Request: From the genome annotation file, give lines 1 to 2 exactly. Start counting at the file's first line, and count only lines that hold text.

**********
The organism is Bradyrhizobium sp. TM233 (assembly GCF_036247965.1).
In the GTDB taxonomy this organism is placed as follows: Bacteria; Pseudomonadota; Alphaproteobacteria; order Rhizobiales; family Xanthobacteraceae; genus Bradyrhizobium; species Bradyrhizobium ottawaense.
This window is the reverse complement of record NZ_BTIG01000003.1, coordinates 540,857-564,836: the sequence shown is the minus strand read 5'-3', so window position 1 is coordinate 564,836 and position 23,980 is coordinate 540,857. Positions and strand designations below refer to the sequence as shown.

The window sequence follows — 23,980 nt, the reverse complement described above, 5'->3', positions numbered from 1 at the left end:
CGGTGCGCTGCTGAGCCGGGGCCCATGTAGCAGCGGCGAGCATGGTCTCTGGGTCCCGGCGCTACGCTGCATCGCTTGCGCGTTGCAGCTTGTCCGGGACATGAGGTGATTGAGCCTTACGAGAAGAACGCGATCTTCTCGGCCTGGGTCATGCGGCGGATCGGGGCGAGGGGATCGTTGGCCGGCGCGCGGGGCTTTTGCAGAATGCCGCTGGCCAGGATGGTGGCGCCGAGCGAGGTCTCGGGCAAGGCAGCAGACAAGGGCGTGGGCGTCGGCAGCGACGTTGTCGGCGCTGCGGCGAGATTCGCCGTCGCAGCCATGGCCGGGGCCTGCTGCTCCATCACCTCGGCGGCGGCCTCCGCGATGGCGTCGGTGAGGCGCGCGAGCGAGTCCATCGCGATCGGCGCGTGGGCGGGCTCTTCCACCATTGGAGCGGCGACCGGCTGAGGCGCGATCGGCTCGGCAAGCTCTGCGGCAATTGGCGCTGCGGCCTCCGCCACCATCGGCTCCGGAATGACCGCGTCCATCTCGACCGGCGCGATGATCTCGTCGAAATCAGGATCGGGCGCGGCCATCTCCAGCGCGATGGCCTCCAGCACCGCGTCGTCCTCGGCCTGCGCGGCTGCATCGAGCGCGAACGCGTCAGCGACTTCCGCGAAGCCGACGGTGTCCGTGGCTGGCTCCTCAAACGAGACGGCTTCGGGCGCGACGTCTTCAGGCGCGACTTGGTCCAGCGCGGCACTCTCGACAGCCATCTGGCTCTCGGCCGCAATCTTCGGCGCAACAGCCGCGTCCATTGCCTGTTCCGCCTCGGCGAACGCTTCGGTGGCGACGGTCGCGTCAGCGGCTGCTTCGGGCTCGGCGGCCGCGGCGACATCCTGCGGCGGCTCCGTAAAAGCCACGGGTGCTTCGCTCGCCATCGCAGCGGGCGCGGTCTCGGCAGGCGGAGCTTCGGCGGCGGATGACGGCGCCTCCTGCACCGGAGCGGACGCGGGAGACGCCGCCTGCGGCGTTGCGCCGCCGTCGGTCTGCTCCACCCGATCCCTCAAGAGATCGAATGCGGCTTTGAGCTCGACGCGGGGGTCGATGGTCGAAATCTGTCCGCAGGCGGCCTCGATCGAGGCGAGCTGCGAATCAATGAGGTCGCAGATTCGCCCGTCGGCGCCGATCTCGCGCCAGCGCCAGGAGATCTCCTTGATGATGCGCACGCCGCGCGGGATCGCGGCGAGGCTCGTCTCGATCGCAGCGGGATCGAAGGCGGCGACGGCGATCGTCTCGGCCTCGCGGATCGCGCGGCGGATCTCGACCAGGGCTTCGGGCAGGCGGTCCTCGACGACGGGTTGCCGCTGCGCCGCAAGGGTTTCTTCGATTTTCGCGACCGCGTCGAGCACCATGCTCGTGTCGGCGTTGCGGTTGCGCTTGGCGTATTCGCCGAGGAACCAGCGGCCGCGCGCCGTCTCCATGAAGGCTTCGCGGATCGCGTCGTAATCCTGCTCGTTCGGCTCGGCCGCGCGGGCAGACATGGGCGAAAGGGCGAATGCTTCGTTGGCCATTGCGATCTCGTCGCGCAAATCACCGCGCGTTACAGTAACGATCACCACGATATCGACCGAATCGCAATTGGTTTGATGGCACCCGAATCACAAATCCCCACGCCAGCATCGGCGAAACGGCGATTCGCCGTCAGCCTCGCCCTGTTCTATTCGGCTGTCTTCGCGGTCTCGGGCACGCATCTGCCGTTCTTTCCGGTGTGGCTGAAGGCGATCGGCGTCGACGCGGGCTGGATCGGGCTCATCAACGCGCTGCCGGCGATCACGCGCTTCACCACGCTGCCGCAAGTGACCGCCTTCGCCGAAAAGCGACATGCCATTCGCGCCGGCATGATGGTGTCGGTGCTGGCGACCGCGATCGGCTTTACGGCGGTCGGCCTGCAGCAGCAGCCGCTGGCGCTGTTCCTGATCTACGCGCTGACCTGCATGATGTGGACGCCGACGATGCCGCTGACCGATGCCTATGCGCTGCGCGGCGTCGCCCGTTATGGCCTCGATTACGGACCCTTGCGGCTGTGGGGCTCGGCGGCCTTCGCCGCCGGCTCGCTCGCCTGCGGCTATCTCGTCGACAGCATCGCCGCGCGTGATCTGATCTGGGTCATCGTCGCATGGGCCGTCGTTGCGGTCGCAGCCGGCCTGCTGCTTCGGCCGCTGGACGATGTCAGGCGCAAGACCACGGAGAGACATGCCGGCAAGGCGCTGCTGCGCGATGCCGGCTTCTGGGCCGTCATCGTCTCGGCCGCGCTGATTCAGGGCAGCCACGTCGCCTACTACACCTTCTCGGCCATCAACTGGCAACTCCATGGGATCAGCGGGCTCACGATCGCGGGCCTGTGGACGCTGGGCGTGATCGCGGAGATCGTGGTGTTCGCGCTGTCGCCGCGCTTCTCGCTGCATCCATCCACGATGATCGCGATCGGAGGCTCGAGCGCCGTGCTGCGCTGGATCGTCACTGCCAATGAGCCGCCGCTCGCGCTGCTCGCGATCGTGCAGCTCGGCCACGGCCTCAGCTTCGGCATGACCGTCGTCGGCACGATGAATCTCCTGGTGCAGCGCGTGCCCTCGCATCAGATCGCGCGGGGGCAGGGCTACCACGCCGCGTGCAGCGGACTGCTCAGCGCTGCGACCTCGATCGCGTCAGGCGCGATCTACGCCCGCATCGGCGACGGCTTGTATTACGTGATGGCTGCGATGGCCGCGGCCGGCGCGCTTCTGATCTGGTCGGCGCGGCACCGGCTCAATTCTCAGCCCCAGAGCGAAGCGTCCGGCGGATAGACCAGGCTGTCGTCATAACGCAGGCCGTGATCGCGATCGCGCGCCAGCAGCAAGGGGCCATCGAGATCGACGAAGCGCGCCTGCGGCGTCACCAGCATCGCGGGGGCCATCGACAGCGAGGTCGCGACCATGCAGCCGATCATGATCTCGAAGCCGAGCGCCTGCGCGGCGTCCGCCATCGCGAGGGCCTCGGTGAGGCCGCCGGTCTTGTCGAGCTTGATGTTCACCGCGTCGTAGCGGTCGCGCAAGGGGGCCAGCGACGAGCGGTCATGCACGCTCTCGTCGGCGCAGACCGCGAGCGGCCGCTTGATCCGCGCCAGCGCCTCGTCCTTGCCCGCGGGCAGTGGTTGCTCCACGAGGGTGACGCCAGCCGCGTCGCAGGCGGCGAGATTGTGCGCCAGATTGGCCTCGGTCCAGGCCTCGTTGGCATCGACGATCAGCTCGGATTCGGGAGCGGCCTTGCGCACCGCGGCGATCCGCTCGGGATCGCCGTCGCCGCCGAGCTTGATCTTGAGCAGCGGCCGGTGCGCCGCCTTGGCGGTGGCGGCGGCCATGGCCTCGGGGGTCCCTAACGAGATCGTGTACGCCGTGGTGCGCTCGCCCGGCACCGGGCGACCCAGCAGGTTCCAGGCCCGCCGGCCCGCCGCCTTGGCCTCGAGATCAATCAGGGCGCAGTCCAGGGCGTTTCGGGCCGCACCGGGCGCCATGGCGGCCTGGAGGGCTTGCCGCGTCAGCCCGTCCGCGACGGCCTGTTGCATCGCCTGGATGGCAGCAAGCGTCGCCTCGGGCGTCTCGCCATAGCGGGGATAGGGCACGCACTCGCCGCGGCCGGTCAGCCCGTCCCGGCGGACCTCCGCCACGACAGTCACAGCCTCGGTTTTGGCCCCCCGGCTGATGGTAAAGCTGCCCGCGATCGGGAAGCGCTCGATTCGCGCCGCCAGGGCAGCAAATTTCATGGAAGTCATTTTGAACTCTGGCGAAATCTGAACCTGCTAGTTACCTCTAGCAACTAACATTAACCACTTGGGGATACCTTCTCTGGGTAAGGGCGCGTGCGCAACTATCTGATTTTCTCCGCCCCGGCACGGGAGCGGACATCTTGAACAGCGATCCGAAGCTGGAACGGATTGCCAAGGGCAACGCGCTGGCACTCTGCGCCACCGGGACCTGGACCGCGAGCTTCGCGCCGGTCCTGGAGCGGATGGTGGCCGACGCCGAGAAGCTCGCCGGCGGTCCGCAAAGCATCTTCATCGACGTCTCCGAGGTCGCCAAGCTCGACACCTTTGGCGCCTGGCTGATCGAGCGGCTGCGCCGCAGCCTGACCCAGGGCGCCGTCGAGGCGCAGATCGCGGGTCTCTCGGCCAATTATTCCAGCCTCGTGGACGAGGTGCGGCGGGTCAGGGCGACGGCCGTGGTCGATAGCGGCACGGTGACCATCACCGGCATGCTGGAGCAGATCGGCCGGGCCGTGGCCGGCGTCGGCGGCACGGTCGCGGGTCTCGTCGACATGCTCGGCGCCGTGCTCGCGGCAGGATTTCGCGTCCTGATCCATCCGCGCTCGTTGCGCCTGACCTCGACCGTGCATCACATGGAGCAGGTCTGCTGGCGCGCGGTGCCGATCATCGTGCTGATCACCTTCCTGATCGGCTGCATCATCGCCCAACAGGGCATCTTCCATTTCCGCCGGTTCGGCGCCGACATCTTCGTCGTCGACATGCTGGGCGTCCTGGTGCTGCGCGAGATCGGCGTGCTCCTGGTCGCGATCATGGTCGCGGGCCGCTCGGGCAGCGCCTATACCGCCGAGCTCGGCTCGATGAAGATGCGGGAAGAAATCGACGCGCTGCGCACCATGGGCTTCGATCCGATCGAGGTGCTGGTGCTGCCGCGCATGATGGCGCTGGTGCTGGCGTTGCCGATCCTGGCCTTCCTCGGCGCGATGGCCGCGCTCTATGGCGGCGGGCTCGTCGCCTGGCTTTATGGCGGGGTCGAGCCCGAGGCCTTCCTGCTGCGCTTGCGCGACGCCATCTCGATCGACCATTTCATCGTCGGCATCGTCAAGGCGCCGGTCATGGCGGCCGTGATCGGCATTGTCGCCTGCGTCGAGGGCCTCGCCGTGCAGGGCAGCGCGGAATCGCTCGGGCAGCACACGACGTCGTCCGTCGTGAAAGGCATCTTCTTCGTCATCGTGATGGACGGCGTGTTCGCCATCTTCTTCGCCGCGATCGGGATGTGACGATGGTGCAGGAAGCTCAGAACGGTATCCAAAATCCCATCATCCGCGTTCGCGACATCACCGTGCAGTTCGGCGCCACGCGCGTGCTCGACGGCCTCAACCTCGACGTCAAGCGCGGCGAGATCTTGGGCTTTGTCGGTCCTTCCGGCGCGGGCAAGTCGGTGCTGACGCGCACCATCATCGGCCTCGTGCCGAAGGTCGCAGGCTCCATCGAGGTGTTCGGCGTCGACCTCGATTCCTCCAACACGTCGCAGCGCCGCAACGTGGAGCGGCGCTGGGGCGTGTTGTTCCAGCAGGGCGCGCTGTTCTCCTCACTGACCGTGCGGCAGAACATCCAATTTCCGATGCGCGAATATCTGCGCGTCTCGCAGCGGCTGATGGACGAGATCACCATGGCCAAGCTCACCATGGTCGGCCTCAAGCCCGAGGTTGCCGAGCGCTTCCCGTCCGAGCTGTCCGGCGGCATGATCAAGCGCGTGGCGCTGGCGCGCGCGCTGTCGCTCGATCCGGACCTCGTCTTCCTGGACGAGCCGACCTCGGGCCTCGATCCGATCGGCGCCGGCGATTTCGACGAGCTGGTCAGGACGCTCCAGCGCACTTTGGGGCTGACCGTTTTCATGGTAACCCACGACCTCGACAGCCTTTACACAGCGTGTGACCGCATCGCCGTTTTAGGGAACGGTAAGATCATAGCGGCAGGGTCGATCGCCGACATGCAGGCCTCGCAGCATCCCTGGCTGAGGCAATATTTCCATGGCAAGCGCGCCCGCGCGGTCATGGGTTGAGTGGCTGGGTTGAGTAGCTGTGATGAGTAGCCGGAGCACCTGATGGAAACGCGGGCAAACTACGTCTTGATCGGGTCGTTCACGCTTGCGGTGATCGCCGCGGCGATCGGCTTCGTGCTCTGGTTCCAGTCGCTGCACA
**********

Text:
The organism is Bradyrhizobium sp. TM233 (assembly GCF_036247965.1).
In the GTDB taxonomy this organism is placed as follows: Bacteria; Pseudomonadota; Alphaproteobacteria; order Rhizobiales; family Xanthobacteraceae; genus Bradyrhizobium; species Bradyrhizobium ottawaense.